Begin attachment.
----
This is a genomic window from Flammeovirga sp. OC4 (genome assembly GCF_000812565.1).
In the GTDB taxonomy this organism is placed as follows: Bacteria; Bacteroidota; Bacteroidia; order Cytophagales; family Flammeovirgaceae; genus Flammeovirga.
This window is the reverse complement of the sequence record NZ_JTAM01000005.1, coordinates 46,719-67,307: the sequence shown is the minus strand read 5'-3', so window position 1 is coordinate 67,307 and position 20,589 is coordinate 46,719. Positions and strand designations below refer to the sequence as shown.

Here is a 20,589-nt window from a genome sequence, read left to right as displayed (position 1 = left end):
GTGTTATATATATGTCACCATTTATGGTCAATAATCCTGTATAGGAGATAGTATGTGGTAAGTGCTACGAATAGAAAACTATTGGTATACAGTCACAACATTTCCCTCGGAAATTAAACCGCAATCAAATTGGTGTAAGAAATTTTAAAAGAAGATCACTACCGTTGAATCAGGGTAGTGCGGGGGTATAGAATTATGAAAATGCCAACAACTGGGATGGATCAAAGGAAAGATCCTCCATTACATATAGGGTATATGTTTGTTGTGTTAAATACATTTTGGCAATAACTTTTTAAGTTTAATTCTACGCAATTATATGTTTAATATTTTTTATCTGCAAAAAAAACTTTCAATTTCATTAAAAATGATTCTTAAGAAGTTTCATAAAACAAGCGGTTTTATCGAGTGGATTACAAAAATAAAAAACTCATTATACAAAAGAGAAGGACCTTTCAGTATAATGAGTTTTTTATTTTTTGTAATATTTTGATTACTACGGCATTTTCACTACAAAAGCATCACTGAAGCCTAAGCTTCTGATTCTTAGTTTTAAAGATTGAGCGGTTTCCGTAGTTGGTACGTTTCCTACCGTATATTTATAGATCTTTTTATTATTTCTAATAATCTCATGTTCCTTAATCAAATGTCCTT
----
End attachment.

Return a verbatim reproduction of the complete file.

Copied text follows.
This is a genomic window from Flammeovirga sp. OC4 (genome assembly GCF_000812565.1).
In the GTDB taxonomy this organism is placed as follows: Bacteria; Bacteroidota; Bacteroidia; order Cytophagales; family Flammeovirgaceae; genus Flammeovirga.
This window is the reverse complement of the sequence record NZ_JTAM01000005.1, coordinates 46,719-67,307: the sequence shown is the minus strand read 5'-3', so window position 1 is coordinate 67,307 and position 20,589 is coordinate 46,719. Positions and strand designations below refer to the sequence as shown.

Here is a 20,589-nt window from a genome sequence, read left to right as displayed (position 1 = left end):
GTGTTATATATATGTCACCATTTATGGTCAATAATCCTGTATAGGAGATAGTATGTGGTAAGTGCTACGAATAGAAAACTATTGGTATACAGTCACAACATTTCCCTCGGAAATTAAACCGCAATCAAATTGGTGTAAGAAATTTTAAAAGAAGATCACTACCGTTGAATCAGGGTAGTGCGGGGGTATAGAATTATGAAAATGCCAACAACTGGGATGGATCAAAGGAAAGATCCTCCATTACATATAGGGTATATGTTTGTTGTGTTAAATACATTTTGGCAATAACTTTTTAAGTTTAATTCTACGCAATTATATGTTTAATATTTTTTATCTGCAAAAAAAACTTTCAATTTCATTAAAAATGATTCTTAAGAAGTTTCATAAAACAAGCGGTTTTATCGAGTGGATTACAAAAATAAAAAACTCATTATACAAAAGAGAAGGACCTTTCAGTATAATGAGTTTTTTATTTTTTGTAATATTTTGATTACTACGGCATTTTCACTACAAAAGCATCACTGAAGCCTAAGCTTCTGATTCTTAGTTTTAAAGATTGAGCGGTTTCCGTAGTTGGTACGTTTCCTACCGTATATTTATAGATCTTTTTATTATTTCTAATAATCTCATGTTCCTTAATCAAATGTCCTT